Researchers at Flinders University are trying to optimize the concept of recycling industrial waste by carrying out an astonishing transformation. They were able to produce a new type of polymer that can be used to bond bricks. In fact, the most revolutionary thing about this type of material is that it does not require mortar or adhesives, because it has a high adhesion efficiency and stands firmly on surfaces.
The scientists say the new polymer was created from industrial waste and developed through a whole new recycling process. To create the polymer, wood, old tires, and even sulfur, which is waste from industrial processes, were used. So far, the basis of this polymer is rapeseed oil, which is obtained from kitchen waste, and dicyclopentadiene mixed with sulfur. Combinations of sulfur and DCPD arrive as waste materials from the oil refining industry, after which all these elements are heated, formed into bricks, and can then be used in construction processes. Technically, the process of creating this material is much more sustainable than the production of cement.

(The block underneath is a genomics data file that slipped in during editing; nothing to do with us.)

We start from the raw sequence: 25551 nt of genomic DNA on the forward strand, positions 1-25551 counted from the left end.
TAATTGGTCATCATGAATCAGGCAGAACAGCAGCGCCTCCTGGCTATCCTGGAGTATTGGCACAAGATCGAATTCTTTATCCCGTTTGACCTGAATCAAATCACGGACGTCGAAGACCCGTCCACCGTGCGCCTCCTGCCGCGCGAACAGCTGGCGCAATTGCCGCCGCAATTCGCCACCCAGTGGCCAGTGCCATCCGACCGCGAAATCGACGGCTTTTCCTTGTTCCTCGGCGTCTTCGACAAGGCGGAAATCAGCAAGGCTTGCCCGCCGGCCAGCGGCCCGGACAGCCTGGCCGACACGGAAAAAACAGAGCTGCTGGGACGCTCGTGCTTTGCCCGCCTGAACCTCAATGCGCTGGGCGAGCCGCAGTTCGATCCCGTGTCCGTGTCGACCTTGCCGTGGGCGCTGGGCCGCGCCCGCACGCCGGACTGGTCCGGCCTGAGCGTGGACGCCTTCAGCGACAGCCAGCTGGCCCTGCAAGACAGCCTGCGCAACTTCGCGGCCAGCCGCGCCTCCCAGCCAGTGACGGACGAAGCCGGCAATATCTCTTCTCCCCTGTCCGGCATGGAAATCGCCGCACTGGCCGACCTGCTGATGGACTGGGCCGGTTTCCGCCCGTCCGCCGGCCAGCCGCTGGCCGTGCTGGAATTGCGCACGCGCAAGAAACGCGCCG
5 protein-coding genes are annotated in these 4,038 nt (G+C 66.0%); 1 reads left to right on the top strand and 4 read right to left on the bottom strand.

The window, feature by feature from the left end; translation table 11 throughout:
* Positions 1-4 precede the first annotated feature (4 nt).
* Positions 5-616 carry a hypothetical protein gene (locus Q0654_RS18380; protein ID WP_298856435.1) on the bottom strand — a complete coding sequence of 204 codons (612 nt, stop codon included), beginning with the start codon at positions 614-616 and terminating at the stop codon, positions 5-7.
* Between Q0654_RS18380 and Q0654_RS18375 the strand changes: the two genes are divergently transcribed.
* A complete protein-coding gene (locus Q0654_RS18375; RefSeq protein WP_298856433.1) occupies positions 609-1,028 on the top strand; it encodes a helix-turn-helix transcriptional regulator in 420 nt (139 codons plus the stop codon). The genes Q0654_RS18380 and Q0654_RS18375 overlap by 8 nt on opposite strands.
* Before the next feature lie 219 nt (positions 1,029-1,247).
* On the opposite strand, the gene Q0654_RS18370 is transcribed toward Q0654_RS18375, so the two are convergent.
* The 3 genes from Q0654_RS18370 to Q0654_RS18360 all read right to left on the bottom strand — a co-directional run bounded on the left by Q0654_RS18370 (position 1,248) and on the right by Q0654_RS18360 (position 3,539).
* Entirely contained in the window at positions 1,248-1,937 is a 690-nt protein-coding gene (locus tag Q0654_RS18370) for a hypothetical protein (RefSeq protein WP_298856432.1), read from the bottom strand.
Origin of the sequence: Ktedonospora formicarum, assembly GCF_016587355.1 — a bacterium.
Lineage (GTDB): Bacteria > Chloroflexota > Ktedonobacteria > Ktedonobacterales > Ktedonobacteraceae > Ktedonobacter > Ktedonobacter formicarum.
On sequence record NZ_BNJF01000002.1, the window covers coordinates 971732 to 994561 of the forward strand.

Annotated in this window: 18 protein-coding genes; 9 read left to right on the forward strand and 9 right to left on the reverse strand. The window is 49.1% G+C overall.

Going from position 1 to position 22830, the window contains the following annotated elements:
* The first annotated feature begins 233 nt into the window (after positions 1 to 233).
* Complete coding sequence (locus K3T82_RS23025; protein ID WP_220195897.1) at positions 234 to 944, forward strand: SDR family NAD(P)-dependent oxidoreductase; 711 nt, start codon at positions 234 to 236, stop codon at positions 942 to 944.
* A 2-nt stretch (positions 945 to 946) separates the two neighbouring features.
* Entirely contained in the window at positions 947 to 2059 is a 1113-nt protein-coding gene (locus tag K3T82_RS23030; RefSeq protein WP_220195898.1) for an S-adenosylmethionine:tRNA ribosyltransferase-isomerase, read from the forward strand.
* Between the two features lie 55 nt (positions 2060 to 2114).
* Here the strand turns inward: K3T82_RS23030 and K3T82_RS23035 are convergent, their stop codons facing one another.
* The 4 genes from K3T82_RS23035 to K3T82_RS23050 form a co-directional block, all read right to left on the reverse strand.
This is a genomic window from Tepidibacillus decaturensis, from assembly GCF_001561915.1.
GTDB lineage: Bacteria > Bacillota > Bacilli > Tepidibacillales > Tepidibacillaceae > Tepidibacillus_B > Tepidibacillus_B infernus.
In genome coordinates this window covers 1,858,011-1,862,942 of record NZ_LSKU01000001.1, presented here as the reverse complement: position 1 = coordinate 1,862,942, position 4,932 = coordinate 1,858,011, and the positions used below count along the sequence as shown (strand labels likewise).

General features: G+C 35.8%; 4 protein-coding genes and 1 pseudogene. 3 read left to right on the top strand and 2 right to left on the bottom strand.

Professor Justin Chalker, who is also an author of this research, says: “The amino catalysts are sprayed onto the surface of the material. The catalyst causes S-S (sulfur-sulfur) bonds to form in the brick, rearranging the composition and bonding the two bricks together. A catalyst is needed to start the reaction and it evaporates from the brick immediately after curing.”
Numerous tests have been done on these polymer bricks and it has been proven that they are much more efficient, lighter, and more resistant to bad weather conditions than conventional bricks. The researchers added carbon fiber to these bricks to give them strength and ultimately give them sixteen times the average durability.